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Monday, February 18, 2008

Anglo Leasing, Let Justice Be Done And Be Seen To Be Done - Watch The Globebetel/ Midland Finance & Securities Limited Contract Case On Tuesday Februa

Eight months ago, on Wednesday 9th May 2007, Maoka Maore,then MP for Ntonyiri (KANU) rose during a heated Parliamentary exchange with Finance Minister, Mr. Amos Kimunya and with flourish tabled copies of 36 irrevocable promissory notes, worth Euro 49,650,000 (Ksh 4.4 Billion) issued by the Finance Ministry in early 2003 to Midland Finance & Securities Limited.

This transaction is one of 18 security related “Anglo Leasing type” contracts that are widely regarded as corrupt. In fact, it was the first of the Anglo Leasing type contracts signed by the Kibaki administration in 2003. Ksh 4.4 billion worth of irrevocable promissory notes were issued ostensibly to guarantee repayments for a loan by Midland Finance to the Government of Kenya to pay for a digital multi-channel security systems telecommunications network for the Administration Police. Globetel Inc was meant to supply and install the system. According to the investigations by the Controller and Auditor General no such loan was made, and the system was not supplied. Each and every one of the irrevocable promissory notes was backed by a legal opinion by the Attorney General of Kenya, Mr. Amos Wako, dated June 17th 2003, which Mr. Maore also tabled.

Prior to the appearance of the copies, Mr. Kimunya told Parliament that the Telecommunications Network for Administration Police project: “never started and it is still the subject of protracted issues. No promissory notes were issued against this project and there is no refund, because no payments were made in respect of this.”

The first part of this statement is true: the Administration Police never got their telecommunications network. The second statement, that no payments were made, is definitely not true. Evidence shows that as of April 2004, millions of dollars were being transferred out of Kenya via Jersey and Frankfurt into the numbered Swiss bank account of Midland Finance & Securities Limited.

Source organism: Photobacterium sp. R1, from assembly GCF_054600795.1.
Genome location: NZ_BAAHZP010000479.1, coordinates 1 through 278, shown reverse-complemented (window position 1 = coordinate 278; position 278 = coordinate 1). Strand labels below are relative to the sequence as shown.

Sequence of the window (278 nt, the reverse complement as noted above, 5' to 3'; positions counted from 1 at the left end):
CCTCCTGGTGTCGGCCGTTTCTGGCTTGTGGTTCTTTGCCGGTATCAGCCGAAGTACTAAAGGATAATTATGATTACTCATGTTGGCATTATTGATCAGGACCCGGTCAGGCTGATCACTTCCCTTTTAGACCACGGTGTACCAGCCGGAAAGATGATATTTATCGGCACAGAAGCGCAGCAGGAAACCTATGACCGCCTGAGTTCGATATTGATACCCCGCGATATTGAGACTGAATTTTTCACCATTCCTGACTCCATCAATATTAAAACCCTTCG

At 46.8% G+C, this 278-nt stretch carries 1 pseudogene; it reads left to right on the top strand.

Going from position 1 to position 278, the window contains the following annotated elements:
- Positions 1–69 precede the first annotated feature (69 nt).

To further contradict all his prior positions on the Anglo Leasing affair, six days before the 2007 election the Minister of Finance issued a public caveat emptor (let the buyer beware) notice disavowing irrevocable promissory notes issued to seven companies – including Midland Finance & Securities Limited.

The Cause List of the High Court of Kenya shows that on Tuesday 12th February 2008, Justice Nyamu and/or Justice Wendoh will hear the parties in a case brought by Midland Finance and Securities and Globetel Inc against the Government of Kenya on two Anglo Leasing type supplier and the finance contracts for an Administration Police telecommunications network. Their case is that they are entitled to payment of the full contractual amount (up to Ksh 4.4 Billion), even as the contracts have been condemned by reports of the Controller and Auditor General, the Parliamentary Accounts Committee and the Kenya Anti Corruption Commission.

Kenyans should hold a watching brief on this case to ensure that justice is not only done but manifestly seen to be done.

It would be unacceptable if this case were lost or settled to the disadvantage of the public interest. It would be a tragedy if section 25A of the Anti Corruption and Economic Crimes Act were invoked. It will be recalled that section 25A reintroduced the rejected idea of amnesty for corruption and economic crimes. Worse it allows the Kenya Anti Corruption Commission (KACC) in consultation with the Minister for Justice and Constitutional Affairs and the Attorney General to give “undertakings” including to the subject of corruption investigations “not to institute or continue with investigations against any person suspected of an offence under this Act.”

As Tanzanians demonstrate against grand corruption in their country, surely Kenyans can likewise show they will not condone it in ours?

Let justice be done, and be seen to be done.